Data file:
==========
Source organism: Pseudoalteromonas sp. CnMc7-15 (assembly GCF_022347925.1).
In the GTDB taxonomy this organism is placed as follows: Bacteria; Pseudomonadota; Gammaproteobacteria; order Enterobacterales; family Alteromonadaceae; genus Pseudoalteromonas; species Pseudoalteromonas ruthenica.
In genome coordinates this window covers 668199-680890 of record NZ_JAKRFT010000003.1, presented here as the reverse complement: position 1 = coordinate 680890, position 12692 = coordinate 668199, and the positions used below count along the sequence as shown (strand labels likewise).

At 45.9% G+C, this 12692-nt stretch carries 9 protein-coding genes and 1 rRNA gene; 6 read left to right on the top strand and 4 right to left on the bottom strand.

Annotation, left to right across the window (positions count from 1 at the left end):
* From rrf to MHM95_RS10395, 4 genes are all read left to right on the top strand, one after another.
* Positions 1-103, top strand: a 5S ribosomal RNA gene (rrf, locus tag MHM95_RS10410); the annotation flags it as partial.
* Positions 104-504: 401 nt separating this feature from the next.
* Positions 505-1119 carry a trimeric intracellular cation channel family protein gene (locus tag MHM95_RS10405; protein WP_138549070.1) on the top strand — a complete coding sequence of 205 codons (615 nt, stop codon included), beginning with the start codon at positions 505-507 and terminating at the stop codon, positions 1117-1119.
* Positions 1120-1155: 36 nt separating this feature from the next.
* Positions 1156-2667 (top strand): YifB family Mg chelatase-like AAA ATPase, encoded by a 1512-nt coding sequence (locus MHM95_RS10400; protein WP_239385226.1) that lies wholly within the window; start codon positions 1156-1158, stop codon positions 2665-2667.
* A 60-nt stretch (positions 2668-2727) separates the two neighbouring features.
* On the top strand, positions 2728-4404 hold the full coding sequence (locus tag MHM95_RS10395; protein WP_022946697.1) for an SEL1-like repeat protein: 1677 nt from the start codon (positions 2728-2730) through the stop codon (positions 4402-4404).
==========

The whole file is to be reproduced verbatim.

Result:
Source organism: Pseudoalteromonas sp. CnMc7-15 (assembly GCF_022347925.1).
In the GTDB taxonomy this organism is placed as follows: Bacteria; Pseudomonadota; Gammaproteobacteria; order Enterobacterales; family Alteromonadaceae; genus Pseudoalteromonas; species Pseudoalteromonas ruthenica.
In genome coordinates this window covers 668199-680890 of record NZ_JAKRFT010000003.1, presented here as the reverse complement: position 1 = coordinate 680890, position 12692 = coordinate 668199, and the positions used below count along the sequence as shown (strand labels likewise).

At 45.9% G+C, this 12692-nt stretch carries 9 protein-coding genes and 1 rRNA gene; 6 read left to right on the top strand and 4 right to left on the bottom strand.

Annotation, left to right across the window (positions count from 1 at the left end):
* From rrf to MHM95_RS10395, 4 genes are all read left to right on the top strand, one after another.
* Positions 1-103, top strand: a 5S ribosomal RNA gene (rrf, locus tag MHM95_RS10410); the annotation flags it as partial.
* Positions 104-504: 401 nt separating this feature from the next.
* Positions 505-1119 carry a trimeric intracellular cation channel family protein gene (locus tag MHM95_RS10405; protein WP_138549070.1) on the top strand — a complete coding sequence of 205 codons (615 nt, stop codon included), beginning with the start codon at positions 505-507 and terminating at the stop codon, positions 1117-1119.
* Positions 1120-1155: 36 nt separating this feature from the next.
* Positions 1156-2667 (top strand): YifB family Mg chelatase-like AAA ATPase, encoded by a 1512-nt coding sequence (locus MHM95_RS10400; protein WP_239385226.1) that lies wholly within the window; start codon positions 1156-1158, stop codon positions 2665-2667.
* A 60-nt stretch (positions 2668-2727) separates the two neighbouring features.
* On the top strand, positions 2728-4404 hold the full coding sequence (locus tag MHM95_RS10395; protein WP_022946697.1) for an SEL1-like repeat protein: 1677 nt from the start codon (positions 2728-2730) through the stop codon (positions 4402-4404).